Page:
Two proposed commuter rail lines explain much about race, economic class and political clout in Los Angeles County.
One would tunnel under the Santa Monica Mountains, following the route of Intestate 405 through the Sepulveda Pass. It would connect two largely white and prosperous areas—the west San Fernando Valley and the Westside—to Los Angeles International Airport. It would connect with the planned Wilshire subway near UCLA. The second would run from Artesia to Union Station, serving the working class, mostly Latino population in the flatlands of southeast Los Angeles County.
The two proposed lines are part of a great number of projects that the Los Angeles County Metropolitan Transportation Authority (Metro) board approved June 23 to be financed with a countywide half cent sales tax increase on the November ballot. It needs approval by two thirds of the voters—a tough sell on a ballot that will be crowded with tax increase and bond proposals.
It would increase the sales tax in Los Angeles County to 9.5 percent—up to 10 percent in Santa Monica and some other cities. The measure comes on top of voter approval in 2008 of another transit sales tax increase, Proposition R.
But while that measure will eventually expire, there is no expiration date for the new plan. Backers of the measure say that the no-time-limit provision is necessary to pay for all the proposed projects. But Los Angeles County Supervisor Don Knabe protested that “This is a forever tax.”
In the months ahead, the tax and many of the projects throughout the county will hopefully be subjected to the intense debate they deserve. What first struck me about the Metro proposal were the economic, political and ethnic differences of future passengers on the Sepulveda Pass and Southeast Los Angeles county commuter lines.
The Southeast line would begin at Artesia and head northward through working class Bellflower, Bell, Huntington Park and then into similar areas in the city of Los Angeles, ending at Union Station. The working people who live there, mostly Latino, depend on public transit and high ridership is predicted. The route follows an existing but abandoned Red Car rail right of way and construction seems to offer few obstacles. But the Metro board, in assembling its list of projects, put completion date off to 2041, a substantial and inexplicable delay from the original plans.
“Imagine there are several Los Angeles County cities that make up one of the densest urban areas in the country, where much of the young, transit-dependent, ethnically mixed population commutes daily to jobs in other parts of the county. This would be one of the first areas to get a new rail line to the region wide transit hub at L.A. Union Station, right?” Huntington Park City Council member Karina Macias wrote in the Los Angeles Times last month.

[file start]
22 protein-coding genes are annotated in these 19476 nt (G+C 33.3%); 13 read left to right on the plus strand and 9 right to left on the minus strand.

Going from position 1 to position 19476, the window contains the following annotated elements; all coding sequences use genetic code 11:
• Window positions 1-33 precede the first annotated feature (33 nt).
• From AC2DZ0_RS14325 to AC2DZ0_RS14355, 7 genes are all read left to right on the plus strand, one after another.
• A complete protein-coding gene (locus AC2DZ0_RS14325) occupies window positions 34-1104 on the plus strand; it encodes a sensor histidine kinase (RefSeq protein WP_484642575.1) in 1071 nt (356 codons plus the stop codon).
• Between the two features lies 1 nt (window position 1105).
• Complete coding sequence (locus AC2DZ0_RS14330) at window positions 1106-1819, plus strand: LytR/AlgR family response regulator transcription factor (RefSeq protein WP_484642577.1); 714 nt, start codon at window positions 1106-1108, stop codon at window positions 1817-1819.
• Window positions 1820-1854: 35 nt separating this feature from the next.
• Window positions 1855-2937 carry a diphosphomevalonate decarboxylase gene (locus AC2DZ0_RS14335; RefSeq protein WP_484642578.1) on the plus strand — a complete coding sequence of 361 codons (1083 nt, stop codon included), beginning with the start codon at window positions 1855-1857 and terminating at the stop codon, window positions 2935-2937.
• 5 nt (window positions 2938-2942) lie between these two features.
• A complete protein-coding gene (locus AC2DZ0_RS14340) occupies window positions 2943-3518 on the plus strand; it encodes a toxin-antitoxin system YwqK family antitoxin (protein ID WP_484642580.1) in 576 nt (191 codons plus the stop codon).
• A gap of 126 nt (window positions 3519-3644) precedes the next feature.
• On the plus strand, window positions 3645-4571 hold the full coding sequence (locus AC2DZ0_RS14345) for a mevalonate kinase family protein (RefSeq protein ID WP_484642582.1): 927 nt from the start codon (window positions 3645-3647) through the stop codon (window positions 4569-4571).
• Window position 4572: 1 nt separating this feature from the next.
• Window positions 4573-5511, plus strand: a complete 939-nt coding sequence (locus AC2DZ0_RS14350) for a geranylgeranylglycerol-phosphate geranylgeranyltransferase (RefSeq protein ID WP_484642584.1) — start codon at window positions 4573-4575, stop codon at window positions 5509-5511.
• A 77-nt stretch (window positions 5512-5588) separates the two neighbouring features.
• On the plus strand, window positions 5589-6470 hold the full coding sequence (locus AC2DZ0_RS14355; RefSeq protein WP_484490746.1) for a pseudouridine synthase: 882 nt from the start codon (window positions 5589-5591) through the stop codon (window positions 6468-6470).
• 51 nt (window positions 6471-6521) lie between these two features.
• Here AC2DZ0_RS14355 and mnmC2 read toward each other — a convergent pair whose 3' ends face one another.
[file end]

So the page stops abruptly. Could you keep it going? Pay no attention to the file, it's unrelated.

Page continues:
Macias was wrong. Macias’ strong argument lost out to the politics of transit and the love of transportation engineers for really big projects.
The Sepulveda Pass has it all. The valley and the Westside are leaded with high voting residents, all of them needed for passage of the tax increase. Voter turnout in Southeast Los Angeles County is usually low.
And the Sepulveda Pass project is big enough to satisfy the most grandiose engineering ambitions, requiring a seven-mile tunnel under the Santa Monica Mountains offering engineers and construction people many challenging problems.
Then there’s another aspect of the politics. The difficulty of tunneling under the Sepulveda Pass would provide work and big contracts for the engineering and construction firms that wield considerable influence with some Metro board members. These firms would also provide much of the financing of the campaign to get the tax increase approved. Construction worker unions would also support the project as it would provide thousands of badly needed jobs.
The Southeast cities are trying to fight this, demanding an expansion of the Metro board to include more of their representatives. They say Metro officials have not given the Southeast line a high enough priority. But longtime Metro supporters former county Supervisor Zev Yaroslavsky and Richard Katz, who, as a state legislator helped create the Metro board, argued in a piece in the Los Angeles Times, that a bigger board would diminish the influence of the biggest city, Los Angeles. In addition, they fear, it could doom the tax increase proposal and threaten all the transit projects by alienating Los Angeles city voters.
Much is at stake. Metro expansion is changing Los Angeles. If you don’t think so, consider the proposed high-rise development near the Expo Line station at La Cienega and Jefferson boulevards. Without the Expo train, there would be no development. The small cities of southeast Los Angeles County want their share of such prospective riches, as well as the convenience and mobility offered by the commuter trains.